We airline people sure love our acronyms! And here's one that the vast majority of my Southwest family doesn't (yet) know...AGIFORS SSP.
AGIFORS is an acronym for a professional society that is dedicated to advancing the science and the application of Operations Research in the airline industry. The acronym itself stands for Airline Group of the International Federation of Operational Research Societies. The main group is divided into study groups that study individual areas for more detailed study, and the "SSP" at the end denotes the Strategic and Schedule Planning study group. Other study groups tackle such topics as Cargo, Crew Management, Revenue Management, and Airline Operations. Each study group under the AGIFORS umbrella meets once a year, with each meeting hosted by an aviation vendor, university, or airline. Previous sessions have been hosted by Boeing in Seattle, Cranfield University (a small aviation university) in rural Bedfordshire, England, and by a whole list of airlines scattered across the globe. This year, Southwest hosted the event (for the first time ever!) and treated the attendees to a little LUV.....Southwest style, of course!
Attendees of AGIFORS study group sessions range from airline schedule planners and operations researchers to university academes to commercial aviation vendors. Attendees present to the group the results of their work on topics centering around creating efficient, "operable" airline schedules. This year, we had about 50 attendees from airlines and organizations on five continents. Presentations at this year's session included new techniques for "robust" scheduling (meaning creating a schedule that is not only efficient and attractive to Customers but is also "recoverable" should a major weather or airspace event disrupt aircraft flow around the network), maintenance "reachability" (designing an airline schedule that allows for minimal disruption in order to route aircraft for overnight, routine maintenance), and new thoughts in optimization airline schedules (presented by one of the SWA scientists that wrote our new Global Optimizer!).
Now before all of you rush out to try and get the "No-Doze" concession at next year's study group session, you have to understand the audience at these meetings. Attendees can be categorized two ways: one, multiple-graduate-degree holders whose job is to do high-level airline mathematics in order to create better schedules, and two, those (like me) who are only marginally mathematically literate but whose job it is to implement better schedules--so folks in my "category" of attendees come to these sessions and feverishly try to learn all we can from the brilliant minds in the group in order to make our airline schedules better. You'd recognize us if you saw is. We're the ones in the session with sweat pouring off of our foreheads with smoking-hot pencils, taking notes at a feverish pace.
During the study group session, the attendees took to Southwest's Culture like Paris Hilton takes to publicity. It took about a day of being at SWA's Headquarters to get the group "drinking the Kool-Aid." We told them, in advance, that the uniform of the day was casual. Shorts were perfectly fine. And they still showed up in business casual, or worse (TIES!!!! GASP!!!!) However, by day three, everyone was dressed in nothing "worse" than business casual--and we even had a few of the legacy guys in shorts and sandals. In the meantime, we treated the group to some good ol' Southwest fun--from a building tour (including a brief Herbie sighting!), to a hamburger cookout (thanks, Jaime and the Schedule Planning team!), to the conference dinner in our corporate campus eatery, "The Landing." Southwest's HDQ complex provided a truly unique, and memorable, venue.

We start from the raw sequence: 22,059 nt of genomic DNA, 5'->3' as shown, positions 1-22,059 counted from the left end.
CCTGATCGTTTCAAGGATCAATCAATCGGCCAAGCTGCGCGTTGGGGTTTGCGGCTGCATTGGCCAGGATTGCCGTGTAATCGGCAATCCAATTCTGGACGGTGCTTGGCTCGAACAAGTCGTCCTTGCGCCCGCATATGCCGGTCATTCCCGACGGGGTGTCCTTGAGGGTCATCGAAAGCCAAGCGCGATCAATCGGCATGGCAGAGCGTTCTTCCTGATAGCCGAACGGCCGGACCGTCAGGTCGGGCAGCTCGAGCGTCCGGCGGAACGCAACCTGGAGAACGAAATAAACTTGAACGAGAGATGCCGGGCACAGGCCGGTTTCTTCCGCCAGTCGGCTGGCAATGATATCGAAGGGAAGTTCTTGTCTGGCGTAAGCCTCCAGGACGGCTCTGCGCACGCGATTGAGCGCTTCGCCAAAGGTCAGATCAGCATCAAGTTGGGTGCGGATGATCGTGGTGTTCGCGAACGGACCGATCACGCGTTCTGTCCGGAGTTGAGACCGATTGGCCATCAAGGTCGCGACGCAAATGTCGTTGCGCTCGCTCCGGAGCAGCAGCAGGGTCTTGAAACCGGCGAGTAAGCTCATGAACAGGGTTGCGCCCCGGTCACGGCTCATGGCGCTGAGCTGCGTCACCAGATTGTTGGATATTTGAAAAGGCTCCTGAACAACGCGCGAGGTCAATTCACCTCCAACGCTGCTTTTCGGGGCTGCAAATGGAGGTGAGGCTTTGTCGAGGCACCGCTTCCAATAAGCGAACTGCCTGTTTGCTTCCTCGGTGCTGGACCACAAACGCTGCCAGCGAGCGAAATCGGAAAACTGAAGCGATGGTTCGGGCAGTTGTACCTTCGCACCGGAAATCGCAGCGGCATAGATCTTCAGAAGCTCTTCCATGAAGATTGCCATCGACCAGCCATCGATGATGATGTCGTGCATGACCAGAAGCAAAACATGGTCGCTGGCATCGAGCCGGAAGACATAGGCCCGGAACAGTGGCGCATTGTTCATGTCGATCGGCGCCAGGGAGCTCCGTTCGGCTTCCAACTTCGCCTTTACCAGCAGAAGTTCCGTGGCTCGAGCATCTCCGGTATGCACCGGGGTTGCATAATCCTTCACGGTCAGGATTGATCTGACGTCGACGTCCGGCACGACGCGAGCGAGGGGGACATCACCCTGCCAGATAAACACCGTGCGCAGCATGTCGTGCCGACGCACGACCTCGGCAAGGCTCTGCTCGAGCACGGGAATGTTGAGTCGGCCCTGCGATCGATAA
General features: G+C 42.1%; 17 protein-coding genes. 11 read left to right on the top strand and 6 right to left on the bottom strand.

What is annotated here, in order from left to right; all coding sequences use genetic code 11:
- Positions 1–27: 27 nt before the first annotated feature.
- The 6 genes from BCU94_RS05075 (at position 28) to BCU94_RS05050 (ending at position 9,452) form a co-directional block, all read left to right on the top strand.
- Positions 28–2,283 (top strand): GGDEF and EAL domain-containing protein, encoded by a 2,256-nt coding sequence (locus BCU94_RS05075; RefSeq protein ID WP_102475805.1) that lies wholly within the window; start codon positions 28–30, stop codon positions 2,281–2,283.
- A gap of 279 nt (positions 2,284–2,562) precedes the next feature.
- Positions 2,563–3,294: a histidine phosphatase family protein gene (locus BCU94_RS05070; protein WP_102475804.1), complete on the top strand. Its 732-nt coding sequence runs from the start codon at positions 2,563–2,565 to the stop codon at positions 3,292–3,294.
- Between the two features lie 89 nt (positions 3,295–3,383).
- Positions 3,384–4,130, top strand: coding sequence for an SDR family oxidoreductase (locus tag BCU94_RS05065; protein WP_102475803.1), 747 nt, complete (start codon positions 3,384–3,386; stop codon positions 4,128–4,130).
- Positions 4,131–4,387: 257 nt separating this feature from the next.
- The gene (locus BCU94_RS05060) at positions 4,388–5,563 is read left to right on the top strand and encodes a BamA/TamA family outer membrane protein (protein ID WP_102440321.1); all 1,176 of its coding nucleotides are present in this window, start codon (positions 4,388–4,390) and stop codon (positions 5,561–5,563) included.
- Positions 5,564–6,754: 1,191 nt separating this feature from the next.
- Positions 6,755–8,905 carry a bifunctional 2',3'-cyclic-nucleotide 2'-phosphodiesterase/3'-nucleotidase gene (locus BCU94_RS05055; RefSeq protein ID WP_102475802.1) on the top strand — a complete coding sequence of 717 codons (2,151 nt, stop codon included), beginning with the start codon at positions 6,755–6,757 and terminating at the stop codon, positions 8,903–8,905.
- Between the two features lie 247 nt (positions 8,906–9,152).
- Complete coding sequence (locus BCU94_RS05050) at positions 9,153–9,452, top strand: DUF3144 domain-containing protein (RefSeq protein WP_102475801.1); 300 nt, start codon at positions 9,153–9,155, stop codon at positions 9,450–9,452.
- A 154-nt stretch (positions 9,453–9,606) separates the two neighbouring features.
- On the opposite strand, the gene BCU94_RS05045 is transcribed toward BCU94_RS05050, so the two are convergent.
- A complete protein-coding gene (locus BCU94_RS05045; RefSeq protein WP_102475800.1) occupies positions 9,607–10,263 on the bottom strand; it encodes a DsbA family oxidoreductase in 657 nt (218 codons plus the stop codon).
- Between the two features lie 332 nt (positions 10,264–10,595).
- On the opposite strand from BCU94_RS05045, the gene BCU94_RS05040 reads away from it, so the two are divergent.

Why, you might ask, would airlines that compete like gladiators in a chariot race collaborate on how to solve the problems that we all share? It's simple, really. There are two reasons. First, at this, fairly theoretical level, there is kind of an academic camaraderie of scientific sharing going on. It's almost like the "publish or perish" mentality in academia--publish what you've discovered, but don't give away all the code. The presentations are never so detailed as to reveal proprietary corporate "secrets" but are detailed enough to share new thinking about old problems. And two, while airlines might be incredibly competitive from a marketing and financial standpoint, from a scheduling and operational standpoint it makes much more sense for us to share what we've learned. All of us are trying to operate as ontime as we possibly can, and we de facto have to plan "around' each other. If any of the airlines are way "below the curve" in ontime performance--it messes ALL of us up. So let's at least share the new thought processes....and let the operation deal with the reality.
Gary Kelly, Southwest's Chairman, CEO, and President, provided the keynote speech to the study group, and condensing what he said, he told the group that in this operating environment, any airline that wasn't operating optimally--wasn't going to be operating at all, in the longer term. Southwest attends study groups such as AGIFORS to make certain that understand how to get to that optimality, and that we're as close to the cutting edge of the science of airline operations research as possible so that we can publish the most "robust" (love that word!) schedule for you.
Even if I don't understand all of it. But I'm working on that!